While even the most stable of schools have found themselves upended by the two years of a life-threatening pandemic and toxic politics, we also know that the education of children for citizenry and happiness will always be essential. Yes, most independent schools have been hard hit. But the kind of education independent schools offer — a well-balanced curriculum and small student-teacher ratio linked to a clear mission that prepares students well for life and learning beyond school — will continue to be in demand. Indeed, it will be essential in the post-pandemic world.

While it’s impossible to predict the future, we don’t know anyone who thinks schools — public and private — won’t be here in the years to come. For all schools, but especially those worried about their future viability, the question before us is one of how we make schools function as well as possible given the circumstances.

It would be nice if there were a magic formula leaders could tap into to shift their schools instantly into warm, easy-going learning communities in which all students are up to speed academically and everyone feels happily engaged. But we can’t control pandemics and we can’t control society. What schools can do is get clarity about what they can control. To this end, experts also tell us, the second step is to remember where we have been — and let our missions, histories, and stories lead us to where we need to go now. Think of the work we do now as a matter of “building back better” in what is clearly a new era for education.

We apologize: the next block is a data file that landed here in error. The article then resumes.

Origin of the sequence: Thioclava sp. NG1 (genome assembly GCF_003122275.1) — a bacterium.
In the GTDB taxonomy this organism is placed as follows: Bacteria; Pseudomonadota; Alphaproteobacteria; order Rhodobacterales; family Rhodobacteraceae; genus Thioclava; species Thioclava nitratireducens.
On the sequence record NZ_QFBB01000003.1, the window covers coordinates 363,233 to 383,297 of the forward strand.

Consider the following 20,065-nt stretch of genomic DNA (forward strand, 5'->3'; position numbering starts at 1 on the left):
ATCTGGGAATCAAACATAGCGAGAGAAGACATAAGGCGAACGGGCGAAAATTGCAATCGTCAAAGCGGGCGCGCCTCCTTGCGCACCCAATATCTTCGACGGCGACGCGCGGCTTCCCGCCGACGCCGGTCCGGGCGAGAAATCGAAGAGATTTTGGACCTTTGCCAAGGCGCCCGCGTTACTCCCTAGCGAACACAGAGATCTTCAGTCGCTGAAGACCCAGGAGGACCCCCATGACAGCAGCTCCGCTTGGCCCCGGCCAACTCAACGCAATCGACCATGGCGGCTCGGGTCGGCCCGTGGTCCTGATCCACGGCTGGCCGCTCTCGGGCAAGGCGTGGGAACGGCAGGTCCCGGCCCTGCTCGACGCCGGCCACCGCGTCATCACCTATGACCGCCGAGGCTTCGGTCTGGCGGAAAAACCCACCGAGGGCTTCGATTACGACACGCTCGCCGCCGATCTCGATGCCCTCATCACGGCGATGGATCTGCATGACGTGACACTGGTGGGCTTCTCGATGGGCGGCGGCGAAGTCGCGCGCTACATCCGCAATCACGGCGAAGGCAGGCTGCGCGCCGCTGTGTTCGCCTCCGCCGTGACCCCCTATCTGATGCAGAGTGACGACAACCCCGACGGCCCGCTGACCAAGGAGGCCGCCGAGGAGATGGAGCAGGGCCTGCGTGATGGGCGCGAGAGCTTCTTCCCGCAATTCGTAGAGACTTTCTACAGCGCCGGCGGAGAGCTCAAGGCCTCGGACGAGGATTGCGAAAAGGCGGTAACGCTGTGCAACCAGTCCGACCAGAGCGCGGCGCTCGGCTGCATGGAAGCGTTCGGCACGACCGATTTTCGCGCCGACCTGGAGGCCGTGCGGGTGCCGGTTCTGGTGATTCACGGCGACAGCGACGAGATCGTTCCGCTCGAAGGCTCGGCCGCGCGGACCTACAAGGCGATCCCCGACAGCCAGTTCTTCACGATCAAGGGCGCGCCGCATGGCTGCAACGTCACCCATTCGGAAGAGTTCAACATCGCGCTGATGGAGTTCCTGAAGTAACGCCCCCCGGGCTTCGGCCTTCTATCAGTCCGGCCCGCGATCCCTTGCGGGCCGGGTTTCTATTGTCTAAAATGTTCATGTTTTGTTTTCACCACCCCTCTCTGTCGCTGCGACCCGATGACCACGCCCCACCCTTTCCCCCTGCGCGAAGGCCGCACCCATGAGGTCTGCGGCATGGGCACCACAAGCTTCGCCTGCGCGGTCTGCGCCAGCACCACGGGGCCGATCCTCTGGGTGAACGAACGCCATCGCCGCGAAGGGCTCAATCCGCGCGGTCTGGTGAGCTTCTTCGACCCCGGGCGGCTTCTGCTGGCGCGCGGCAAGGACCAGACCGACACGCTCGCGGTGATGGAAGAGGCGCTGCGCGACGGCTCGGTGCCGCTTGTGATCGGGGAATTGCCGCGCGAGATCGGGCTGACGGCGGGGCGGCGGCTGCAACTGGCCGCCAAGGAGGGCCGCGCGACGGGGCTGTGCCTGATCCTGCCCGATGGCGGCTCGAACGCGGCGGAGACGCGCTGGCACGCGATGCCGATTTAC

The overall goal — the pathway to success — is a heightened focus on mission and purpose and on building the strongest possible community in support of that mission. The pressures we’ve been under are a reminder to remember organizational expert Jim Collins’s notion of the flywheel — evolving our program around our core mission, our non-negotiables that are essential to who we are.

Addressing the Elephants in the Room

Beyond doubling down on our core missions, it helps to think about the challenges teachers say they are facing and what it is that keeps them engaged. A recent web presentation from the Harvard Graduate School of Education explored the question: Why are teachers staying at and leaving schools?

The bottom-line, says Heather Hill, a professor in teaching, learning, and practice at Harvard’s Graduate School of Education, is that teachers in the public school arena are feeling a loss of autonomy and control in the classroom — driven to a great extent by increasing state mandates that overpower teacher control and make it tough to be flexible in meeting the needs of students. They are also feeling the weight of technology overload and its demand on their time.

What keeps teachers in the profession, she says, are six key elements:

  • The chance to impact the system for the better.
  • The opportunity to collaborate with colleagues and see positive results.
  • Being in schools with supportive leadership — principals who have the teachers’ backs and protect them from mandates.
  • Feeling as if they are growing professionally.
  • Having an administration that offers a high level of transparency and good communication.
  • Being in schools that offer mindfulness practices and interventions that lead to better outcomes for students.